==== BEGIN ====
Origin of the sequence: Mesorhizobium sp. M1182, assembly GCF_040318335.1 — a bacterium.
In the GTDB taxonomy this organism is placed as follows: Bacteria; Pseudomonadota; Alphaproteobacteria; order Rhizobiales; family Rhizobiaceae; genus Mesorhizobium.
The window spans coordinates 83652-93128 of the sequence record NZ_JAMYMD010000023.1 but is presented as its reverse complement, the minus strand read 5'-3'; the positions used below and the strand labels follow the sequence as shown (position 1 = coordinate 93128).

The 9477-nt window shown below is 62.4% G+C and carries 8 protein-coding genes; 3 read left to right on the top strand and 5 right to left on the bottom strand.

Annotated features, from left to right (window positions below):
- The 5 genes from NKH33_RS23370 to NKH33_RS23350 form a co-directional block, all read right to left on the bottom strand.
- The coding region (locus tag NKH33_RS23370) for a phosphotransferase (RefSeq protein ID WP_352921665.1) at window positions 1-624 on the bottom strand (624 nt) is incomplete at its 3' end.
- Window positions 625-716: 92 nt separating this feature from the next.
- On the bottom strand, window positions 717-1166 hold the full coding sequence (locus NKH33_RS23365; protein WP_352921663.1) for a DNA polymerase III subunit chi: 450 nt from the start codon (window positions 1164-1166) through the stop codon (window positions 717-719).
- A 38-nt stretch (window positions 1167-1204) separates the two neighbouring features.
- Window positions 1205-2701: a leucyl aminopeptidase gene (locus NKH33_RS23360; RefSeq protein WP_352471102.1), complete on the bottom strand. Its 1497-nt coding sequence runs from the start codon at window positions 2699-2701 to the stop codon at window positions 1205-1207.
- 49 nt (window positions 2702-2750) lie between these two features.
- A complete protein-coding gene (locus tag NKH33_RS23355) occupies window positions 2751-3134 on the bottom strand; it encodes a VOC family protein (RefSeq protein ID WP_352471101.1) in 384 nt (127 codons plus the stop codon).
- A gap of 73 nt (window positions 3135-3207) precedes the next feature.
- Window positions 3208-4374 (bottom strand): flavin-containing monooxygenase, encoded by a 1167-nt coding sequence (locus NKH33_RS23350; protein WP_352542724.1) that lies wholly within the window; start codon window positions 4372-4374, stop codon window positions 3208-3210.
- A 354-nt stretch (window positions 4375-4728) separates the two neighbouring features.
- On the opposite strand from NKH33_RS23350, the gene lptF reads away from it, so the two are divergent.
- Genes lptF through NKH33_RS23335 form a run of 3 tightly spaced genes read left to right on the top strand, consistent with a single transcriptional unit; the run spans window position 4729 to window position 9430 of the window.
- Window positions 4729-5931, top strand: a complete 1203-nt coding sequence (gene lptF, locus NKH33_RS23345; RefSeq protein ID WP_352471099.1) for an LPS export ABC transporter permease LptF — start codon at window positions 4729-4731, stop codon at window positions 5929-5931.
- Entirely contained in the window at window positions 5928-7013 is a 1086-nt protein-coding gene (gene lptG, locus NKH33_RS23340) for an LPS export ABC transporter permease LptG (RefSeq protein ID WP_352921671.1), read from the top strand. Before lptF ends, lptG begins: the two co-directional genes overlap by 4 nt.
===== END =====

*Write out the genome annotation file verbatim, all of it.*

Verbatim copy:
Origin of the sequence: Mesorhizobium sp. M1182, assembly GCF_040318335.1 — a bacterium.
In the GTDB taxonomy this organism is placed as follows: Bacteria; Pseudomonadota; Alphaproteobacteria; order Rhizobiales; family Rhizobiaceae; genus Mesorhizobium.
The window spans coordinates 83652-93128 of the sequence record NZ_JAMYMD010000023.1 but is presented as its reverse complement, the minus strand read 5'-3'; the positions used below and the strand labels follow the sequence as shown (position 1 = coordinate 93128).

The 9477-nt window shown below is 62.4% G+C and carries 8 protein-coding genes; 3 read left to right on the top strand and 5 right to left on the bottom strand.

Annotated features, from left to right (window positions below):
- The 5 genes from NKH33_RS23370 to NKH33_RS23350 form a co-directional block, all read right to left on the bottom strand.
- The coding region (locus tag NKH33_RS23370) for a phosphotransferase (RefSeq protein ID WP_352921665.1) at window positions 1-624 on the bottom strand (624 nt) is incomplete at its 3' end.
- Window positions 625-716: 92 nt separating this feature from the next.
- On the bottom strand, window positions 717-1166 hold the full coding sequence (locus NKH33_RS23365; protein WP_352921663.1) for a DNA polymerase III subunit chi: 450 nt from the start codon (window positions 1164-1166) through the stop codon (window positions 717-719).
- A 38-nt stretch (window positions 1167-1204) separates the two neighbouring features.
- Window positions 1205-2701: a leucyl aminopeptidase gene (locus NKH33_RS23360; RefSeq protein WP_352471102.1), complete on the bottom strand. Its 1497-nt coding sequence runs from the start codon at window positions 2699-2701 to the stop codon at window positions 1205-1207.
- 49 nt (window positions 2702-2750) lie between these two features.
- A complete protein-coding gene (locus tag NKH33_RS23355) occupies window positions 2751-3134 on the bottom strand; it encodes a VOC family protein (RefSeq protein ID WP_352471101.1) in 384 nt (127 codons plus the stop codon).
- A gap of 73 nt (window positions 3135-3207) precedes the next feature.
- Window positions 3208-4374 (bottom strand): flavin-containing monooxygenase, encoded by a 1167-nt coding sequence (locus NKH33_RS23350; protein WP_352542724.1) that lies wholly within the window; start codon window positions 4372-4374, stop codon window positions 3208-3210.
- A 354-nt stretch (window positions 4375-4728) separates the two neighbouring features.
- On the opposite strand from NKH33_RS23350, the gene lptF reads away from it, so the two are divergent.
- Genes lptF through NKH33_RS23335 form a run of 3 tightly spaced genes read left to right on the top strand, consistent with a single transcriptional unit; the run spans window position 4729 to window position 9430 of the window.
- Window positions 4729-5931, top strand: a complete 1203-nt coding sequence (gene lptF, locus NKH33_RS23345; RefSeq protein ID WP_352471099.1) for an LPS export ABC transporter permease LptF — start codon at window positions 4729-4731, stop codon at window positions 5929-5931.
- Entirely contained in the window at window positions 5928-7013 is a 1086-nt protein-coding gene (gene lptG, locus NKH33_RS23340) for an LPS export ABC transporter permease LptG (RefSeq protein ID WP_352921671.1), read from the top strand. Before lptF ends, lptG begins: the two co-directional genes overlap by 4 nt.